Aortic Dissection Detection Risk Score

Aortic Dissection Detection Risk Score

Acute aortic dissection may be present in only about one in ten thousand patients presenting to the emergency department. But missing an aortic dissection can be catastrophic. At the same time submitting all patients with suspected dissection to imaging studies may not be feasible in view of the cost and potential risks. Hence a good clinical bedside risk score may be useful, in addition to diligent clinical evaluation. Aortic Dissection Detection Risk Score (ADD Risk Score) was formulated by IRAD investigators using the International Registry of Acute aortic Dissection. Three groups of high risk features have been evaluated:

  1. High risk conditions: Marfan syndrome, family history of aortic disease, known aortic valve disease, recent aortic manipulation and known thoracic aortic aneurysm

  2. High risk pain features: Chest, back or abdominal pain described as abrupt in onset, severe in intensity, ripping or tearing.

  3. High risk physical findings: Evidence of perfusion deficit in the form of pulse deficit, systolic blood pressure differential, or focal neurological deficit in conjunction with pain; Murmur of aortic regurgitation, which is new or not known to be old, along with pain; Hypotension or shock.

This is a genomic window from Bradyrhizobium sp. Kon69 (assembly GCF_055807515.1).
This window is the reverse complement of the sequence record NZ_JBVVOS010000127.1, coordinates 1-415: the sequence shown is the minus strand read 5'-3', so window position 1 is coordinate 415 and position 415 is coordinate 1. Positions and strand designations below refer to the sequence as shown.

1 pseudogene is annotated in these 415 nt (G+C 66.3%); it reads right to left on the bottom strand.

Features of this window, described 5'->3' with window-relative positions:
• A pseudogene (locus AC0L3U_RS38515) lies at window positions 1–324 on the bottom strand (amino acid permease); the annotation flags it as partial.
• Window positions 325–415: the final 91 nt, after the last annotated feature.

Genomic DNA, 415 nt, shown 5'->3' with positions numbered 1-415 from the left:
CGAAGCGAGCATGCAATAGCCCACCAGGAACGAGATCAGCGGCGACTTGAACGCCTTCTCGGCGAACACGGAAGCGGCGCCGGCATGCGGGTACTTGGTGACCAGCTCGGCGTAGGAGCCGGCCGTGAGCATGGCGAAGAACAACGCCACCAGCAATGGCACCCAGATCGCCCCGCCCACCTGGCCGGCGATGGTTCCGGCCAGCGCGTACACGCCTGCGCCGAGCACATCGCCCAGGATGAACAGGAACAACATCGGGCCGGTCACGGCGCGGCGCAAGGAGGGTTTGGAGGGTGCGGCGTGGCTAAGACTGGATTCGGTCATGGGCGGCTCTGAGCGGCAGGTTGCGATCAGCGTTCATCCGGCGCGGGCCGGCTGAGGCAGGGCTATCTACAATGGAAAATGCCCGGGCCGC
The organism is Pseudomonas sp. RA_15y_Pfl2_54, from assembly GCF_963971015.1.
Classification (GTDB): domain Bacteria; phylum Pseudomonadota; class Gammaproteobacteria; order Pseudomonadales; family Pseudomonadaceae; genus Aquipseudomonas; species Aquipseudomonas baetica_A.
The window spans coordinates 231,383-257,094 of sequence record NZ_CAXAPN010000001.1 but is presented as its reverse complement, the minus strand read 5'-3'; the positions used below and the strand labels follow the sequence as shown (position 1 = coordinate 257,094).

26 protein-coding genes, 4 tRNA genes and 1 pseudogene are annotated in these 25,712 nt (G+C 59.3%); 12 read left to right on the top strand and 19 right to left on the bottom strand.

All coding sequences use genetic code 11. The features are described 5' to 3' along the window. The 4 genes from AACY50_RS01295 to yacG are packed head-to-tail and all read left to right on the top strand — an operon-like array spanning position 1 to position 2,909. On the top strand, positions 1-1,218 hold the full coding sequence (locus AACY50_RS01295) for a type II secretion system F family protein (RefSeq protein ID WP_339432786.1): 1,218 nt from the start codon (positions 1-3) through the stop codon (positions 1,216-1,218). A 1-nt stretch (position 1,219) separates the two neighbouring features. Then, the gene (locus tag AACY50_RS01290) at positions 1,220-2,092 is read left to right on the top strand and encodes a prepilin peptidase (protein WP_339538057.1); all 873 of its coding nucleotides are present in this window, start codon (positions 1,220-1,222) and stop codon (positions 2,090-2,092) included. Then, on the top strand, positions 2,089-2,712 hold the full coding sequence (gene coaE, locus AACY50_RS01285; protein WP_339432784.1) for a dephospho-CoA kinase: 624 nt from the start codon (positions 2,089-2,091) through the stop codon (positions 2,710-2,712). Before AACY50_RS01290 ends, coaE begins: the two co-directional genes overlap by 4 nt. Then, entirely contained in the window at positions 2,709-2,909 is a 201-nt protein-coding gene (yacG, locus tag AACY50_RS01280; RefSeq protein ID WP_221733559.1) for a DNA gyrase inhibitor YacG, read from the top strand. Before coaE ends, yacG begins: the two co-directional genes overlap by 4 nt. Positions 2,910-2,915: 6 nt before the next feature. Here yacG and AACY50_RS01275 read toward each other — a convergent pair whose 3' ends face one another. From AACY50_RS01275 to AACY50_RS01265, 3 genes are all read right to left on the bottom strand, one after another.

Risk is calculated by the number of categories in which any single risk factor is present. If no high risk features are present, ADD Risk Score is 0. ADD Risk Score is taken as 1 if any single high risk category is present. If two or more risk categories are present, ADD risk score becomes 2 or 3. In ADD Risk Score 2 and 3, immediate imaging and surgical consultation are needed. In ADD Risk Score 0, imaging is considered if there is unexplained hypotension or mediastinal widening on chest X-ray without any alternative diagnosis. ADD Risk Score 1 is the intermediate risk category in which imaging will be considered if ECG and X-ray chest (as well as history and physical signs) do not suggest an alternate diagnosis. Imaging modality chosen in an unstable patient would be trans esophageal echocardiography, though imaging the entire aorta with computed tomography or magnetic resonance imaging would give better yield in stable patients.

Reference

1. Rogers AM, Hermann LK, Booher AM, Nienaber CA, Williams DM, Kazerooni EA, Froehlich JB, O’Gara PT, Montgomery DG, Cooper JV, Harris KM, Hutchison S, Evangelista A, Isselbacher EM, Eagle KA; IRAD Investigators. Sensitivity of the aortic dissection detection risk score, a novel guideline-based tool for identification of acute aortic dissection at initial presentation: results from the international registry of acute aortic dissection. Circulation. 2011 May 24;123(20):2213-8.